On May 25, 2017, at one of Obama’s first public appearances since leaving office, the former president received a raucus rock star welcome by an adoring crowd of more than 80,000 people. Adopting the role of elder statesman and looking spruce and rested, he opened his remarks with a cheerful, “Guten tag.” A placard waved back, “Du bist ein Berliner” (“You are a Berliner”), a playful paraphrase JFK’s famous speech in 1963.
The theme for the day was, “Being Involved in Democracy: Taking on Responsibility Locally and Globally.” Chancellor Merkel and President Obama together spoke about God, faith and the state of the world. The podium discussion lasted for 90 minutes.
President Obama expressed his admiration for Chancellor Merkel and her “outstanding work.” He described her as one of his “favorite partners” during his two four-year terms in office. He particularly complimented her on her handling of the refugee crisis.
Obama warned of the dangers of embracing nationalism and closing borders. He said the digital era has created a new, interconnected world, one in which countries cannot afford to hide behind walls. He spoke in positive terms about America’s deep religiousness, but expressed concern about the perils of wanting to be uncompromising on matters of faith, when democracy is all about compromise.
He said that the true strength of faith lies in an ability to recognize the value of opinions other than our own. “Each of sees only a part of the truth,” he said, adding that self-doubt can sometimes be a good thing. This part of his speech resonated particularly strongly with a young woman, Natasha, who had come all the way from Chicago in the United States. She was also impressed with President Obama’s remarks that presidents were human, and therefore flawed. It reminded her that President Trump, President Obama’s successor, was only a person and should be allowed to make mistakes like anybody else.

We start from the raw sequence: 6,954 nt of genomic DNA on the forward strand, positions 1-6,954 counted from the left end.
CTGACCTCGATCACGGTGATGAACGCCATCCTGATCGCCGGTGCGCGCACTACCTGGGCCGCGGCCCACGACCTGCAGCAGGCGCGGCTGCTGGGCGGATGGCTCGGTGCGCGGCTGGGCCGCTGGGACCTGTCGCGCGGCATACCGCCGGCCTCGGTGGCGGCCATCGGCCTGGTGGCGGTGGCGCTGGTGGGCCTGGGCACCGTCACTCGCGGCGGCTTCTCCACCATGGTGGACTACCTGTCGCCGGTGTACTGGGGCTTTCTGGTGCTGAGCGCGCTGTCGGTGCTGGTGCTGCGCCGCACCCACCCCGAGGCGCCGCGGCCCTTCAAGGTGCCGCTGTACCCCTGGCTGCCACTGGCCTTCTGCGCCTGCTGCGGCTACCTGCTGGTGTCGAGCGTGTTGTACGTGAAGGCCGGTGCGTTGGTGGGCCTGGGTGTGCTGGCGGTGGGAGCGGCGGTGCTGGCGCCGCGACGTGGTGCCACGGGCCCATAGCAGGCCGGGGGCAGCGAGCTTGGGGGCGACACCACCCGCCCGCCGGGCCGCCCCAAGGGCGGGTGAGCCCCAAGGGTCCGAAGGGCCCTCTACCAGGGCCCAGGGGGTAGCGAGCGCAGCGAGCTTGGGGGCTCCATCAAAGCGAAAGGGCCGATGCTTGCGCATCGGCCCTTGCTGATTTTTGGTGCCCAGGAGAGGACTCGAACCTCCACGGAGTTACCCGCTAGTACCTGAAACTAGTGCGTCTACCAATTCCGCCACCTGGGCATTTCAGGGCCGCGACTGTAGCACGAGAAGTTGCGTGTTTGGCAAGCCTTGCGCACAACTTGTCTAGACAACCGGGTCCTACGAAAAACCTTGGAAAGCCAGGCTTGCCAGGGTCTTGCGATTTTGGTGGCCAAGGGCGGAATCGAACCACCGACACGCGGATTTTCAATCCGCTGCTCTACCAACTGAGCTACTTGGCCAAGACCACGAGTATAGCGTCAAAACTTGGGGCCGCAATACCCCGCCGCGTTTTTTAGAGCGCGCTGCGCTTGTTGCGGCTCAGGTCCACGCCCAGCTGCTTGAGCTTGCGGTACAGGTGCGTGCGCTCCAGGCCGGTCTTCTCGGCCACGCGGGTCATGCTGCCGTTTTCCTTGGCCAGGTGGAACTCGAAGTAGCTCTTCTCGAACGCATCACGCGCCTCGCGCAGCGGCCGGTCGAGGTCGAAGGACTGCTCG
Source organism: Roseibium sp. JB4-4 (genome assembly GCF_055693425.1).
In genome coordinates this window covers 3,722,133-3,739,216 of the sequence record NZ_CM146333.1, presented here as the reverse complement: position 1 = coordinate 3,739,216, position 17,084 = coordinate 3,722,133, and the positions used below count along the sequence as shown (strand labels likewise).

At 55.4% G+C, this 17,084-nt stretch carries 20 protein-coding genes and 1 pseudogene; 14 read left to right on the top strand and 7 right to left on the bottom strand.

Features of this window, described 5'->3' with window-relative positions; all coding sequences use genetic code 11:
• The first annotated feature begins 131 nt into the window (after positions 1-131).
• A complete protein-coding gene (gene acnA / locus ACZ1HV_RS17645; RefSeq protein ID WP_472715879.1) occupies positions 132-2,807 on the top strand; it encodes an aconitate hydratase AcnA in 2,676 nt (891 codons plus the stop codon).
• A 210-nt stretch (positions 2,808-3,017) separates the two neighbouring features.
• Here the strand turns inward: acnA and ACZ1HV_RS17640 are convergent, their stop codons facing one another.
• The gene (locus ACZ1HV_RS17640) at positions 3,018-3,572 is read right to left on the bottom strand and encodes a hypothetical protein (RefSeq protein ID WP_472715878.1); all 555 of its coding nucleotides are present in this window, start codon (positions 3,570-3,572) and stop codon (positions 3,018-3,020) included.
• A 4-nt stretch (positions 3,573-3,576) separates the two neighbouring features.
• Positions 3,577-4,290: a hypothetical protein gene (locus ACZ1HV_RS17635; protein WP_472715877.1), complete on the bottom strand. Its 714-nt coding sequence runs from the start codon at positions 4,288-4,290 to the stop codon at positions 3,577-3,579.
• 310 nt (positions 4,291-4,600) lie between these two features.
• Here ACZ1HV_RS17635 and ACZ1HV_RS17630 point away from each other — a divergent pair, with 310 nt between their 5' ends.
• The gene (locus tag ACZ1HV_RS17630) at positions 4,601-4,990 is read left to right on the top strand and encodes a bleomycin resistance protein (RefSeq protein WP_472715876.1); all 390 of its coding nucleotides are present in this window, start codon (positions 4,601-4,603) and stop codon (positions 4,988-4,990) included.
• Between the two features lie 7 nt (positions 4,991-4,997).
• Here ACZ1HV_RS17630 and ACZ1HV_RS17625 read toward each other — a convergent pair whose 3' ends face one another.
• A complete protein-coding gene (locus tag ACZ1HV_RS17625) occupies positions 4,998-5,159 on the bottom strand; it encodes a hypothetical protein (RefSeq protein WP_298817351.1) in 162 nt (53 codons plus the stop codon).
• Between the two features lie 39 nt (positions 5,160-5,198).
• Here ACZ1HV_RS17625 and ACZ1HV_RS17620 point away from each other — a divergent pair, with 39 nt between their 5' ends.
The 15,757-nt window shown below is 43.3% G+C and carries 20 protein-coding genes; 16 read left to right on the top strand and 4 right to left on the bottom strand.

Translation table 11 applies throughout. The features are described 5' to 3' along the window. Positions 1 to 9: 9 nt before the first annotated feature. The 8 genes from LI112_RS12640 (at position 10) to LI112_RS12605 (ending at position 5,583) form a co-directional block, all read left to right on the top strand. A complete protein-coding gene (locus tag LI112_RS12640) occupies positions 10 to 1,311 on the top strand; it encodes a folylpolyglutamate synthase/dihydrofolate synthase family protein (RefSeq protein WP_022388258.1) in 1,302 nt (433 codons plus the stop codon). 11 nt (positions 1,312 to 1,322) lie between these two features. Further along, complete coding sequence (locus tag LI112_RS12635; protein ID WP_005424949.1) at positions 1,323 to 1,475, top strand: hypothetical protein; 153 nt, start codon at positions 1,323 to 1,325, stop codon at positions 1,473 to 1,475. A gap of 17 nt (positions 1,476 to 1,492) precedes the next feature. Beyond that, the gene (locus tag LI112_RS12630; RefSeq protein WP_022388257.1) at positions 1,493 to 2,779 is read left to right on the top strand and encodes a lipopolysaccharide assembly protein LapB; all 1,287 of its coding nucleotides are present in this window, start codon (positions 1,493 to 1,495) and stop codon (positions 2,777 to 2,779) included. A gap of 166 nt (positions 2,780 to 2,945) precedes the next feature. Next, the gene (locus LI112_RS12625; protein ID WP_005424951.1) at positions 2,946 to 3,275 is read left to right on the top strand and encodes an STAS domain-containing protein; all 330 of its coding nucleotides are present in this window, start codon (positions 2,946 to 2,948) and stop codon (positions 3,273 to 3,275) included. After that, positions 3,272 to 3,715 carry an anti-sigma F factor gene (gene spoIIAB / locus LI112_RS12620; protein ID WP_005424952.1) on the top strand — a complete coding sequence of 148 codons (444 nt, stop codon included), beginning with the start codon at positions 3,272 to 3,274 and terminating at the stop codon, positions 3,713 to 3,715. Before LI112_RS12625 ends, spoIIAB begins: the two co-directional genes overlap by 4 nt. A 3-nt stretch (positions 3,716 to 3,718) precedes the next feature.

Also attending this year’s event were Sheik Ahmed el-Tayyib, Grand Imam of Cairo’s Al-Azhar Mosque; Max Giesinger, German singer and songwriter; Melinda Gates, philanthropist and wife of Microsoft founder Bill Gates; Amos Oz, Israeli author of titles including Judas and How to Cure a Fanatic; Thabo Makgoba, Archbishop of Cape Town; and Ottmar Edenhofer, German climate change researcher.
Every two years, tens of thousands of Christians take part in Kirchentag, literally “Church Congress”, dubbed by some as the ‘Protestant form of Woodstock’. This year’s Kirchentag was special because it coincided with the 500th anniversary of the Reformation. The significance of Kirchentag 2017 was underlined by the fact that President Obama had been invited to the celebration in May 2016, a full year prior to the event.
An unabashed celebration of Protestantism, Kirchentag has earned the respect of international leaders in politics and in the church, and attracts world-class speakers on every subject in the programme of events. The president of Kirchenetag, Christina Aus der Au, said that Protestantism had shaped nations and societies all over the world.
First held in Hanover in 1949 with approximately 5,000 tickets sold. It has always leaned towards the integration of theological, social and political themes, and has never shirked its duty to discuss sensitive issues. By 1954, ticket sales had swollen to 60,000. From 1956 onwards, the festival has been held every two years. This year’s crowd was estimated at over 140,000, a testament to the significance of the anniversary of the Reformation, but also to President Obama’s popularity.
The last time Kirchentag was held in Berlin was the year the wall came down in 1989. This was a poignant occasion for Ms. Merkel because she was in Berlin that night.